Germany and Argentina clash again 52 days after contesting the World Cup final, albeit with less at stake when the sides meet for a friendly in Duesseldorf.
It may seem incongruous to celebrate winning the World Cup with the defeated side in attendance, but Wednesday's game was organized last March, well before Mario Goetze scored in injury time on July 13 to give Germany its fourth title with a 1-0 win.
Some 40,000 fans turned up to celebrate Joachim Loew's side during Monday's open training session and Argentina will be keen to dampen their mood, particularly after German players poked fun at the beaten finalists on their return from Brazil with their "Gaucho dance" in Berlin.
Other friendlies are also taking place Wednesday and Thursday, with fewer scores to settle, but with important preparations to be made as qualification for the 2016 European Championships begins at the weekend. Here are some of the main games to look out for:
Both sides are beginning new eras as they meet for the second time in two months. Argentina have a new coach, Gerardo Martino, appointed to continue the work of predecessor Alejandro Sabella, who stepped down following the World Cup final after almost three years in charge.
Germany has had to contend with several high-profile retirements. Record scorer Miroslav Klose, experienced defender Per Mertesacker and captain Philipp Lahm all hung up their boots after success in Brazil, the latter despite being 30 years old and arguably at his peak. Loew looks set to name a new captain on Tuesday.
Argentina star Lionel Messi will miss the match with a right leg injury. Defender Ezequiel Garay, midfielder Maxi Rodriguez and forward Rodrigo Palacio are also ruled out.
Apart from the retirees, who will all be honored before kickoff, Germany will be without midfielder Mesut Ozil due to an ankle injury, while Bastian Schweinsteiger and Shkodran Mustafi are also out.
While host France is building toward Euro 2016 with the nucleus of its World Cup squad intact, Spain needs a makeover after the retirement of several key players following its humiliating experience in Brazil.
Vicente del Bosque is still coach, despite Spain's exit at the group stage, but midfielders Xavi Hernandez and Xabi Alonso have both retired, as has all-time leading scorer David Villa.
Thursday's match at Stade de France provides the opportunity to test players like Atletico Madrid midfielder Raul Garcia and Valencia striker Pablo Alcacer against what will likely be a competitive France side.
New Chelsea signing Loic Remy has a chance to stake his claim in attack with Olivier Giroud injured, while Lyon's Alexandre Lacazette hopes coach Didier Deschamps gives him his chance after missing out on the World Cup. Injured center half Laurent Koscielny has been replaced by Barcelona defender Jeremy Mathieu.
A new captain. An inexperienced squad lacking star names. An expected less-than-half-full stadium.
England coach Roy Hodgson refused to call it a new era for the national team but it certainly feels that way heading into Wednesday's friendly against Norway at Wembley Stadium.
After a quickest-ever exit from a World Cup this summer in Brazil, there is disillusionment among England fans and there are likely to be more than 50,000 unoccupied seats in the 90,000-seater stadium.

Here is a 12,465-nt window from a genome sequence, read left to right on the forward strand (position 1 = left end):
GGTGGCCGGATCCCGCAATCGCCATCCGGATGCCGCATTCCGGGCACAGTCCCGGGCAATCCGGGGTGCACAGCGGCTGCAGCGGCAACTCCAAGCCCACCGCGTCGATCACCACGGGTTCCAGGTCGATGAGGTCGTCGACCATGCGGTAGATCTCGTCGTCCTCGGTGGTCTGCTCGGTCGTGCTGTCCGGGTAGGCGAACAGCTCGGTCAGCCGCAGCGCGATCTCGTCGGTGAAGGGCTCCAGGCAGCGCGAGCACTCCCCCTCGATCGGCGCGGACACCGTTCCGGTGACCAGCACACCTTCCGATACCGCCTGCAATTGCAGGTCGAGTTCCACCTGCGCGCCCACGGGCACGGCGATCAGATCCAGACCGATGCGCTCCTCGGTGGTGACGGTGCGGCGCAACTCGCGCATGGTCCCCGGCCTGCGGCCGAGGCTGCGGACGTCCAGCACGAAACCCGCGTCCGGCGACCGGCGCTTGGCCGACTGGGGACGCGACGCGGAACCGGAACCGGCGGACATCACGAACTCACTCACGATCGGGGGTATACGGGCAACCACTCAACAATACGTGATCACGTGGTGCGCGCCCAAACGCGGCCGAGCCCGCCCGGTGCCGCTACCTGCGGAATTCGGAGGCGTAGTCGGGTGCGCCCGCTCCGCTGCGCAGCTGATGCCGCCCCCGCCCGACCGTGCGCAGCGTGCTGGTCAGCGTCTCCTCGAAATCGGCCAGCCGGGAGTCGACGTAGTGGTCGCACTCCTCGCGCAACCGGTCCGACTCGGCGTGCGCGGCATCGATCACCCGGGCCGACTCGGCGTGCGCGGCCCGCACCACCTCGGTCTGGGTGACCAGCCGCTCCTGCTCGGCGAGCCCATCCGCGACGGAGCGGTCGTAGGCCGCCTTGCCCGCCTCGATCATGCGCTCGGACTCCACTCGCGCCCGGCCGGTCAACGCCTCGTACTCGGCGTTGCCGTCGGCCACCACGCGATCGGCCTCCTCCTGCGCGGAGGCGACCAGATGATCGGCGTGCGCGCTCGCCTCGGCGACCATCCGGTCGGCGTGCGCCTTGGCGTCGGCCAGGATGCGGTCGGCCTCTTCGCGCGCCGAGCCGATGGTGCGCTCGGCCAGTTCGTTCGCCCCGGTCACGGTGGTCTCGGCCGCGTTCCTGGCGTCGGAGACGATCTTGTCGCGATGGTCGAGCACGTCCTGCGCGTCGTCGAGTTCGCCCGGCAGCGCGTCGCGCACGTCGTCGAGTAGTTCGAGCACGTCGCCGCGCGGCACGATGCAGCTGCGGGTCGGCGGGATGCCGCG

With Steven Gerrard and Frank Lampard both retiring from international football and a slew of injuries to contend with, Hodgson's squad for the game isn't strong and illustrates the shallow pool of talent available to him from the internationally flavored Premier League.
It will be Wayne Rooney's first game as captain for England.
CZECH REPUBLIC-UNITED STATES
The Czech Republic has qualified for every European Championship since it began competing as an independent nation 20 years ago. The Czechs are realistically fighting for second place in a group contested by the Netherlands, Turkey and Latvia, and will welcome a highly motivated American side for Wednesday's friendly in Prague.
U.S. coach Jurgen Klinsmann is bringing 10 players from the squad that went out in the second round of the World Cup after losing 2-1 in extra time to Belgium. Clint Dempsey and Michael Bradley have been overlooked by Klinsmann while Tim Howard has taken a break from international duty.
The German coach said he was treating Wednesday's friendly as the first step toward the 2018 World Cup in Russia, a chance to "look at many of our talented young players based in Europe. We have some great youngsters coming through the ranks."
Two new international coaches go head to head in Bari on Thursday, faced with different challenges following their sides' contrasting World Cup campaigns.
Guus Hiddink, in his second stint in charge, is building on the work of Louis van Gaal, who steered the Netherlands to third place in Brazil.
Former Juventus coach Antonio Conte has a tougher task reinvigorating his troops following Italy's disappointing group stage exit, which prompted the immediate resignation of Cesare Prandelli.
"I will be happy if we make people proud to be Italian again, I will be happy if we again become an example for all the country," Conte said.
The Dutch have a lengthy injury list, with Arjen Robben, Klaas Jan Huntelaar, Rafael van der Vaart, Jordy Clasie and Ron Vlaar all withdrawing from Hiddink's squad.
Conte caused a stir when he left out star striker Mario Balotelli.
Associated Press writers Jerome Pugmire in Paris, Steve Douglas in Manchester and Daniella Matar in Milan contributed.